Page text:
The dose-levels were selected in agreement with the Sponsor on the basis of a previously conducted study (CIT/Study No. 24168 RSR), where ptyalism (excess salivation) and a slight, but statistically significant, decrease in body weight of pregnant females was noted at 1000 mg/kg/day. Consequently, dose-levels of 250, 500 and 1000 mg/kg/day were selected for this study.


Maternal examinations:
The dams were examined twice daily for mortality, and for the occurrence of clinical signs 3 times per day on  GD 5-14, and twice daily thereafter. Body weight and food consumption were recorded on 10 occasions between  GD 2-20.

Macroscopic post-mortem examination
All females were submitted to a macroscopic post-mortem examination of the principal thoracic and abdominal organs. A gross evaluation of each placenta was also undertaken.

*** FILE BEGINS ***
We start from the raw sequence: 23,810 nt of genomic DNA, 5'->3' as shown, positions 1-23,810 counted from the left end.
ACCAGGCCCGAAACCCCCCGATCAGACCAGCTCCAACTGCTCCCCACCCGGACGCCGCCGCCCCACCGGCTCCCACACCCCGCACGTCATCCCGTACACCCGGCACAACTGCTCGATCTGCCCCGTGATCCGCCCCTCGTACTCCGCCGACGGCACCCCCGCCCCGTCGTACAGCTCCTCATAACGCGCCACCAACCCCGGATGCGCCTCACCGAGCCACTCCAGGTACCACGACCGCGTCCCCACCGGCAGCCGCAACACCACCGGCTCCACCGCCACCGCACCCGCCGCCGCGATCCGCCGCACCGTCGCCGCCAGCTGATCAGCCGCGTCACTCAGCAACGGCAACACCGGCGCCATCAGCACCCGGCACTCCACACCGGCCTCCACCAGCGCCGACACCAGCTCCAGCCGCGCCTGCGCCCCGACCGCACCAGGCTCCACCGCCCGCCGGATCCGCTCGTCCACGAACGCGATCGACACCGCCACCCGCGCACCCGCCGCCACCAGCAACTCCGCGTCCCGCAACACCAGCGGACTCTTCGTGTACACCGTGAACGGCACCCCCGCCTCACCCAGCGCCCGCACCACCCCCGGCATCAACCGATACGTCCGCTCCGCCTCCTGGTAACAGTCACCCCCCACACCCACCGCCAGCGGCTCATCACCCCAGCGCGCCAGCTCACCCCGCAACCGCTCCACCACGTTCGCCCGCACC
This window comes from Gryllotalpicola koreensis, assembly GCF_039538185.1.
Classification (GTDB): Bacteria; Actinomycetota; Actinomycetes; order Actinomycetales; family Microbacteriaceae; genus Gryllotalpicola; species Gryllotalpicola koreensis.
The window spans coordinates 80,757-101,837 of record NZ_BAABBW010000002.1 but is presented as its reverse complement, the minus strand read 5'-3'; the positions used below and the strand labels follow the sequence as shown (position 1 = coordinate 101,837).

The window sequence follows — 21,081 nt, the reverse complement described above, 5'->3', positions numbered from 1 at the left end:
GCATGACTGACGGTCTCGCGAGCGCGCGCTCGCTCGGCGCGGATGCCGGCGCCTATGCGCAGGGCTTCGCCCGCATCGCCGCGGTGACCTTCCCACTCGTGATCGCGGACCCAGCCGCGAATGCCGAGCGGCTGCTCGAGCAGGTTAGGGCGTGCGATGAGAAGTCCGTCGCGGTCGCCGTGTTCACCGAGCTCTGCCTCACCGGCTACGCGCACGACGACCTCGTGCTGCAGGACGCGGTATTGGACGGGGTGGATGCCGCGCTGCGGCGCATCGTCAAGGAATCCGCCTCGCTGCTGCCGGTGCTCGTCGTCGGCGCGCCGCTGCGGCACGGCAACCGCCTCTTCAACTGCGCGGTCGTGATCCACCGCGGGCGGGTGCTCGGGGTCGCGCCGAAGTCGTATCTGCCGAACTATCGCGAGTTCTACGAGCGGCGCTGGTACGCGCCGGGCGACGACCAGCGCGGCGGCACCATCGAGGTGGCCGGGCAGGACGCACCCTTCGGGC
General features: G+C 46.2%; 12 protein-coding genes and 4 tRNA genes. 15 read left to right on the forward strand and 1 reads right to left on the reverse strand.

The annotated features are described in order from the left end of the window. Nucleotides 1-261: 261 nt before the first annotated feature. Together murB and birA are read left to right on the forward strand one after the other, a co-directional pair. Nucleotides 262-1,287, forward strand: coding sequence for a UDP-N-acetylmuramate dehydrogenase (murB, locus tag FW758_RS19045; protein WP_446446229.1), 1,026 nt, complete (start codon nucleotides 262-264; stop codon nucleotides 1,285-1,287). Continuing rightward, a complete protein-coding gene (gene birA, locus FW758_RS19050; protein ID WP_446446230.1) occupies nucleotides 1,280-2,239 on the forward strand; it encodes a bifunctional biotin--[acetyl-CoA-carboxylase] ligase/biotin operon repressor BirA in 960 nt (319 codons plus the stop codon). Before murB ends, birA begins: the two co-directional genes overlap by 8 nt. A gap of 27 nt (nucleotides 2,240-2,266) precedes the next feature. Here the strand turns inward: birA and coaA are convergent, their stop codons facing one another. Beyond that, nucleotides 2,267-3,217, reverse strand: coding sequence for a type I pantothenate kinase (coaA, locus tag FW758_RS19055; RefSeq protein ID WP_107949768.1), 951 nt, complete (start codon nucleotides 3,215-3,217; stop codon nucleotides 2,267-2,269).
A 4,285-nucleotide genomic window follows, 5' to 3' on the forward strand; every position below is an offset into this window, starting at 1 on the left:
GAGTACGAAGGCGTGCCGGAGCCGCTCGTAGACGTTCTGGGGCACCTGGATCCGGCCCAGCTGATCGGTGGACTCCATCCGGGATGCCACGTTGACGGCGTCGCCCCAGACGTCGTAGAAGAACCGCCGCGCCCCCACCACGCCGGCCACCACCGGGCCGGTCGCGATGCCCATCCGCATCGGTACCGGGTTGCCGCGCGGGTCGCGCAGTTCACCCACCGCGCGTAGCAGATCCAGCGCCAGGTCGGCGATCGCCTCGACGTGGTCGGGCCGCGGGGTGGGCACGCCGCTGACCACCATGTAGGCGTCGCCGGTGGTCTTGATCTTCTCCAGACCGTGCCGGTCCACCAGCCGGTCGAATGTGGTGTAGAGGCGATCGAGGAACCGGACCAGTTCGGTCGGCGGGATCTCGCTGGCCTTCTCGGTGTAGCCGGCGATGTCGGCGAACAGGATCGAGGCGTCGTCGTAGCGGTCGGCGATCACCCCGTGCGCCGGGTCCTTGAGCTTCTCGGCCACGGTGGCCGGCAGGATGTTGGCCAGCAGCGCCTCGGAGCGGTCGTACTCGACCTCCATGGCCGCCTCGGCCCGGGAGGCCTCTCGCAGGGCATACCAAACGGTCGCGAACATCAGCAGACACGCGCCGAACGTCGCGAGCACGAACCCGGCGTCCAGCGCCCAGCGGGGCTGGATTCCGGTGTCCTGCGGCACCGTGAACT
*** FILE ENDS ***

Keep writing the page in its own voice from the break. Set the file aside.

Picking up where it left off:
Ovaries and uterine content:
On day 20 post-coitum, all females were killed by asphyxiation using carbon dioxide. The weight of the gravid uterus was recorded at hysterectomy for each pregnant female with at least one live fetus.
The ovaries and uterus from all females were examined to determine:
- number of corpora lutea,
- number and distribution of dead and live fetuses,
- number and distribution of early and late resorptions,
- number and distribution of implantation sites (or uterine scars).
Early resorptions refer to evidence of implantation without recognizable embryo or fetus. Late resorptions refer to dead embryo or fetus with external degenerative changes. In apparently non-pregnant females, the presence of implantation scars on the uterus were checked using an ammonium sulphide staining technique.
Fetal examinations:
The following examinations were performed on all litters from females with at least one live fetus. Whenever necessary, photographs were taken to document fetal findings and kept with the study archives.